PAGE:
Features Saturday, October 25, 2014 - 05:30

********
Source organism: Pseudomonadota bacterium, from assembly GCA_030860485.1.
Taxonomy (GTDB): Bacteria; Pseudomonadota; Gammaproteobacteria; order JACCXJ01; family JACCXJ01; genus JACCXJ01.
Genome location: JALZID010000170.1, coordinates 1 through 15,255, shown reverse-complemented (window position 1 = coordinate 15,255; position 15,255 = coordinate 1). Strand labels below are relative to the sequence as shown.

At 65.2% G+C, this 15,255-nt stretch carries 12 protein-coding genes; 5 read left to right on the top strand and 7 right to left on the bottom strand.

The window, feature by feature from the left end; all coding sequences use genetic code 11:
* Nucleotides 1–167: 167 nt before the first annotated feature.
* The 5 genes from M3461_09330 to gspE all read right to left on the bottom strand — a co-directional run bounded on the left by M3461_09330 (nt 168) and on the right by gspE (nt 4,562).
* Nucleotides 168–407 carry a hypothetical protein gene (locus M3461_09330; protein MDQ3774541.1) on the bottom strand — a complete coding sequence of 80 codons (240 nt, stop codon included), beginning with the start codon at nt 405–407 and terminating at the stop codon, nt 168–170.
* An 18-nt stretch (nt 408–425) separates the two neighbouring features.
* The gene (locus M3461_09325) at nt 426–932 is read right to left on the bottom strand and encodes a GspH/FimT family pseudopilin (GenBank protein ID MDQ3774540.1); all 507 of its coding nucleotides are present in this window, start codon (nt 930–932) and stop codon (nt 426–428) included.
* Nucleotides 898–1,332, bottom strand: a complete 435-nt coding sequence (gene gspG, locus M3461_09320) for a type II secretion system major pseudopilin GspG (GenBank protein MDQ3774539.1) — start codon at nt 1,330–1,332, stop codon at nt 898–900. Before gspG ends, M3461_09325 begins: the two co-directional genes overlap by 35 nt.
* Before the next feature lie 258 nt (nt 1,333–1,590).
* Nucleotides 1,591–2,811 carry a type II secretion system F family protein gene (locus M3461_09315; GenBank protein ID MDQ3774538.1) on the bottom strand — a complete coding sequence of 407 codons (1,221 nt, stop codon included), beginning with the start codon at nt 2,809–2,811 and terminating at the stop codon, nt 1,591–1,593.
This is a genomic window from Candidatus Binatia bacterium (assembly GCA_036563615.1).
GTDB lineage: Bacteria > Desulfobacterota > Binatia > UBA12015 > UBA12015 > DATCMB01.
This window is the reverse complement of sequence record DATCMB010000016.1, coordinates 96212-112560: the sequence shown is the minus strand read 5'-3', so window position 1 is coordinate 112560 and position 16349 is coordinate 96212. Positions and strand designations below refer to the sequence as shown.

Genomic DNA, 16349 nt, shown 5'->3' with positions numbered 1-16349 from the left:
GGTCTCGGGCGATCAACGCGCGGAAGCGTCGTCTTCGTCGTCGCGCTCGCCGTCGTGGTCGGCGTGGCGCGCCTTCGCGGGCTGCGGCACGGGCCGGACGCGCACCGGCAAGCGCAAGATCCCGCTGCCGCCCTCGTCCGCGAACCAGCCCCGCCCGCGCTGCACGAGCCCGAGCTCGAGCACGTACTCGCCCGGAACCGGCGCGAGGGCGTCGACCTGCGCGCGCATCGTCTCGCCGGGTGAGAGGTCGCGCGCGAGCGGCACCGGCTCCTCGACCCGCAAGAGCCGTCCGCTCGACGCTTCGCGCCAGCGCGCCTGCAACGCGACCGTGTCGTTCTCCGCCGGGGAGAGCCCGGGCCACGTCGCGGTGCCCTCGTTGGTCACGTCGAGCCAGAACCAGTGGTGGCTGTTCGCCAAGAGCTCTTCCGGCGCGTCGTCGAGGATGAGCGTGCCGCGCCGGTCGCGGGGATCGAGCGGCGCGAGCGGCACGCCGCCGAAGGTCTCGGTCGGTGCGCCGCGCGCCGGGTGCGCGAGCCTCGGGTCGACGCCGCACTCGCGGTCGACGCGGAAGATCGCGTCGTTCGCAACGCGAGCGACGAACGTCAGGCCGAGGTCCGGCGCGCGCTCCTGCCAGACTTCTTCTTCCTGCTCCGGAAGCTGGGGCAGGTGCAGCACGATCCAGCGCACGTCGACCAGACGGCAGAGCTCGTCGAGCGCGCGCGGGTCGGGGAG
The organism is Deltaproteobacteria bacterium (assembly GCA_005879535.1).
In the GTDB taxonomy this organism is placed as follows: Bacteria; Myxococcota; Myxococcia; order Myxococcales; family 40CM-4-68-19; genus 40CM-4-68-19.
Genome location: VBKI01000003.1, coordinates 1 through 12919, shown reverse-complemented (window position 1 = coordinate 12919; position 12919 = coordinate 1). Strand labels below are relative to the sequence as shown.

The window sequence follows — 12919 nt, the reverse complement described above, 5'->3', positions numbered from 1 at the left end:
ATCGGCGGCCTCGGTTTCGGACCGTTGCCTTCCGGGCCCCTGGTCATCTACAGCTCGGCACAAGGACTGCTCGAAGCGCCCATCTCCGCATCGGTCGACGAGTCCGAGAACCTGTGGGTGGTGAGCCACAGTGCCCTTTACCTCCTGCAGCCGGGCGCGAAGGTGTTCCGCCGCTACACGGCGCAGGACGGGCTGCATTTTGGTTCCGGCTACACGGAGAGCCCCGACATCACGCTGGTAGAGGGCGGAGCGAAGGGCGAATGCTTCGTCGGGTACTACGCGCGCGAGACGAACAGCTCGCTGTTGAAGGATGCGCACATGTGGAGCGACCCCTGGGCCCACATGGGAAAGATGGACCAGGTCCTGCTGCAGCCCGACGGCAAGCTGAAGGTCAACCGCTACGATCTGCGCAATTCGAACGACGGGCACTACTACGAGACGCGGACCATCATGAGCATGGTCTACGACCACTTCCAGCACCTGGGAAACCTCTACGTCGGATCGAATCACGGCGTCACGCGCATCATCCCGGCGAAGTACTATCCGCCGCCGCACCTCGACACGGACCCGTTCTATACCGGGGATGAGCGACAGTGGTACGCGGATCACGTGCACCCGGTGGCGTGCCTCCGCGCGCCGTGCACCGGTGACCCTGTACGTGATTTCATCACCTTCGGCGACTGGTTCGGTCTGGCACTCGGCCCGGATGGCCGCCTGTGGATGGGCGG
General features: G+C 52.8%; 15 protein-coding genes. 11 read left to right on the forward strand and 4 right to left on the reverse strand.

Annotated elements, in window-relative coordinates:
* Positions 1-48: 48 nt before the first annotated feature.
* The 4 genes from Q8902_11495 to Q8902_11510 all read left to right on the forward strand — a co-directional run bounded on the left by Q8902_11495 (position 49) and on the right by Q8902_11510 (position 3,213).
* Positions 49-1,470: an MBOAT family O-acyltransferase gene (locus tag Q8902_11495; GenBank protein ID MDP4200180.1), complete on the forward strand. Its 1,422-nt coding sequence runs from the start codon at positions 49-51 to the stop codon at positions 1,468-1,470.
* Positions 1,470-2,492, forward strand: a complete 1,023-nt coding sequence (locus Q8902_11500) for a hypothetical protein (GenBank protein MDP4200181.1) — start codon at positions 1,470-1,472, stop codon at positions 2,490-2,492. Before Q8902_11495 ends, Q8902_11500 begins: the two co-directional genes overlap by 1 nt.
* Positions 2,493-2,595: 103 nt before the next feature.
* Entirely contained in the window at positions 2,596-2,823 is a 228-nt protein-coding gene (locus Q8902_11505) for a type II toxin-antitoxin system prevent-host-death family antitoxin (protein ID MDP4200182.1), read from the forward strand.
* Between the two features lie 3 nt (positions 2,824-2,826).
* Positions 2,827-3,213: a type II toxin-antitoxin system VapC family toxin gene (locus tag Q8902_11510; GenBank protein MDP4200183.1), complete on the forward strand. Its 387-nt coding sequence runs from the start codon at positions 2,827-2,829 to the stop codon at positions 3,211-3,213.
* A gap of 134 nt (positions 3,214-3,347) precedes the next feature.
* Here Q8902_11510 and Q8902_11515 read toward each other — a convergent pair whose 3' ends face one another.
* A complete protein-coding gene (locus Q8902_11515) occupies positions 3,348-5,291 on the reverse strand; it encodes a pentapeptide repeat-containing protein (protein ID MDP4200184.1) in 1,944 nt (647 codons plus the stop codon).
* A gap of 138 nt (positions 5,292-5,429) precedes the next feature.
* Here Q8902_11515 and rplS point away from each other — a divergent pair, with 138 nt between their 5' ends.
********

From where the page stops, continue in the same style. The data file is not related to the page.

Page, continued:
The News Minute | October 15, 2014 | 1.25 pm IST The debate has been on for some time now, ever since Human Resources Development Minister Smriti Irani said she wanted to “Indianise” the education curriculum. One of the areas she was looking at was the introduction of Vedic Maths in schools. On Wednesday, in an opinion piece published in The Hindu titled “Everything Vedic in ‘Vedic Maths’”, a teacher of the subject James Glover described Vedic Maths as: “Vedic Maths is concerned with a universal structure of Maths revealed through a personal approach to problem-solving and other fields of human activity.” The article seeks to explain the nature of the subject and is also a response to an article written by C K Raju under the title “Nothing Vedic in ‘Vedic Maths’” and also published by The Hindu. Raju had argued that there was nothing “Vedic” in Vedic maths. He says: “But where in the Vedas is “Vedic mathematics” to be found? Nowhere. Vedic mathematics has no relation whatsoever to the Vedas. It actually originates from a book misleadingly titled Vedic Mathematics by Bharati Krishna Tirtha. The book admits on its first page that its title is misleading and that the (elementary arithmetic) algorithms expounded in the book have nothing to do with the Vedas. This is repeated on p. xxxv: “Obviously these formulas are not to be found in the present recensions of Atharvaveda.”” Raju too wrote in the context of Irani’s wish to “Indianise” education in schools. Raju goes on to explain how mathematicians in the Indian sub-continent contributed to the discipline in extraordinary ways.  Saying: “Promoting the wrongly labelled “Vedic mathematics” suppresses the mathematics that really does exist in the Vedas,” Raju gives examples of maths related content in the Yajurveda. Glover counter’s Raju’s understanding of Thirtha’s text, saying that Vedic Maths had little to do with history. Instead, he said that the principles or sutras of Vedic Maths were to be found in a particular Veda which may not be published. He says: “However, on page 231 of “Vedic Metaphysics,” Tirthaji states that he found all 16 sutras in the Sthapatya-Veda in connection with astronomy. It is quite feasible that this is not a published source. Nevertheless, the indication is that Prof. Raju thinks the Vedas are a fixed set of texts from antiquity and that they are published and can be searched through. But this is not so. Yes, there are ancient texts commonly accepted as Vedic but there are other treatises, or expressions, which may constitute Vedas — those that are not published or even translated from the original Sanskrit language.” Quoting a Vedic philosopher Shankaracharya Shantananda Saraswati, Glover argues that the “Vedas mean universal knowledge and are not restricted to a hoary past. Vedas are living knowledge and not something from history.” For a detailed understanding of both writers’ arguments read the original articles linked above.

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